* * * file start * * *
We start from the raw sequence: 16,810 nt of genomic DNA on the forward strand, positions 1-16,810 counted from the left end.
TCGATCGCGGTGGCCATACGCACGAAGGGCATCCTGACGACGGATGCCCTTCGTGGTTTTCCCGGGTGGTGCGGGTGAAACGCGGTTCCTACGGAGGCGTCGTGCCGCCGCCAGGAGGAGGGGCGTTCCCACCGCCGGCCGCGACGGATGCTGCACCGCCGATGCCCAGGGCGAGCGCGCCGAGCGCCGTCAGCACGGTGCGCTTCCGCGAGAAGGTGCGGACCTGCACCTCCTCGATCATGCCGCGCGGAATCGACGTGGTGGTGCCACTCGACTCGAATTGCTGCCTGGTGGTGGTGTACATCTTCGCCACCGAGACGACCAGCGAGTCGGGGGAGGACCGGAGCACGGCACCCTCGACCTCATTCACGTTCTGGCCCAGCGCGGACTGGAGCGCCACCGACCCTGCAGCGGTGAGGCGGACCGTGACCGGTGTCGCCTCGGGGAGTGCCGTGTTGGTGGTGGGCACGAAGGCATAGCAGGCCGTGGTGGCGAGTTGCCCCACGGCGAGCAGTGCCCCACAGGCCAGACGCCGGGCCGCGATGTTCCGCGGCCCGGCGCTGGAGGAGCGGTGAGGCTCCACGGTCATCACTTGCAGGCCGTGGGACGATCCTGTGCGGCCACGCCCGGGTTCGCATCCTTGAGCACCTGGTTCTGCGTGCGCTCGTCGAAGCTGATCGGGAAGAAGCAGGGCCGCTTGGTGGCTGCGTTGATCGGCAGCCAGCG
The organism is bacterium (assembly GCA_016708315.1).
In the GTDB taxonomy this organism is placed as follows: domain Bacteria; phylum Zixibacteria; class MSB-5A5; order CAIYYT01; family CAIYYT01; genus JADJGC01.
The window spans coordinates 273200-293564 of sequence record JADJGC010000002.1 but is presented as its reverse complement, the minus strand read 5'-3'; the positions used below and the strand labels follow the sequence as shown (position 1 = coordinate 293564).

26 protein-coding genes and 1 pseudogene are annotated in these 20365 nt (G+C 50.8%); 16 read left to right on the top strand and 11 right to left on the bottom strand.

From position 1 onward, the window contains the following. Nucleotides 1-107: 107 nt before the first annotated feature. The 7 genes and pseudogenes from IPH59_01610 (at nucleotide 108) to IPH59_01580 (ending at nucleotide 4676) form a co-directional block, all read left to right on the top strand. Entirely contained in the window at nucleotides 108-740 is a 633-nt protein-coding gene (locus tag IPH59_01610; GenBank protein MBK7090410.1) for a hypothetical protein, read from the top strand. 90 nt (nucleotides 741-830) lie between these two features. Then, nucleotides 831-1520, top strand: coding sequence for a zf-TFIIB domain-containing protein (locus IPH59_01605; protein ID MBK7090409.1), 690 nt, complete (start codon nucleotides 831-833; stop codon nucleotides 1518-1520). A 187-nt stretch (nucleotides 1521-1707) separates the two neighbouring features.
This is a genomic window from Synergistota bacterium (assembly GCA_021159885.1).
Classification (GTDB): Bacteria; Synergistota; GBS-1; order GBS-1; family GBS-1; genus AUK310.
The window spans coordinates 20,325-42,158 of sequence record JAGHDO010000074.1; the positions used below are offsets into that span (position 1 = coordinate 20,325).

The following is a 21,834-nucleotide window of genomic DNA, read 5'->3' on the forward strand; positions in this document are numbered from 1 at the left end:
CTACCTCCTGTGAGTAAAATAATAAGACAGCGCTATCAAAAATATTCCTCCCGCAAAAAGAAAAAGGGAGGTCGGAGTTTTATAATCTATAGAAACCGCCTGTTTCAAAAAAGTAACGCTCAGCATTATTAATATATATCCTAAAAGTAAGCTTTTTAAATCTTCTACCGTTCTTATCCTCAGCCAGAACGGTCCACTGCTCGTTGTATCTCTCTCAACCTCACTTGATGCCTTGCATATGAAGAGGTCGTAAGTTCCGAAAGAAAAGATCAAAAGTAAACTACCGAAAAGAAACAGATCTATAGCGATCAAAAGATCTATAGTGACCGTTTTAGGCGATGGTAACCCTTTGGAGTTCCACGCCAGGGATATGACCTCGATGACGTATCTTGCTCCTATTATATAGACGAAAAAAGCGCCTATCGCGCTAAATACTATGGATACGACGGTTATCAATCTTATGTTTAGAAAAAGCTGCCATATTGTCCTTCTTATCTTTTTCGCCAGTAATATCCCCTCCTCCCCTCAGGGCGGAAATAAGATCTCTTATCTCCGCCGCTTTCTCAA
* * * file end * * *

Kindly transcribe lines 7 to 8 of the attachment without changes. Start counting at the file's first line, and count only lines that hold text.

From position 1 onward, the window contains the following. Nucleotides 1-107: 107 nt before the first annotated feature. The 7 genes and pseudogenes from IPH59_01610 (at nucleotide 108) to IPH59_01580 (ending at nucleotide 4676) form a co-directional block, all read left to right on the top strand. Entirely contained in the window at nucleotides 108-740 is a 633-nt protein-coding gene (locus tag IPH59_01610; GenBank protein MBK7090410.1) for a hypothetical protein, read from the top strand. 90 nt (nucleotides 741-830) lie between these two features. Then, nucleotides 831-1520, top strand: coding sequence for a zf-TFIIB domain-containing protein (locus IPH59_01605; protein ID MBK7090409.1), 690 nt, complete (start codon nucleotides 831-833; stop codon nucleotides 1518-1520). A 187-nt stretch (nucleotides 1521-1707) separates the two neighbouring features.
This is a genomic window from Synergistota bacterium (assembly GCA_021159885.1).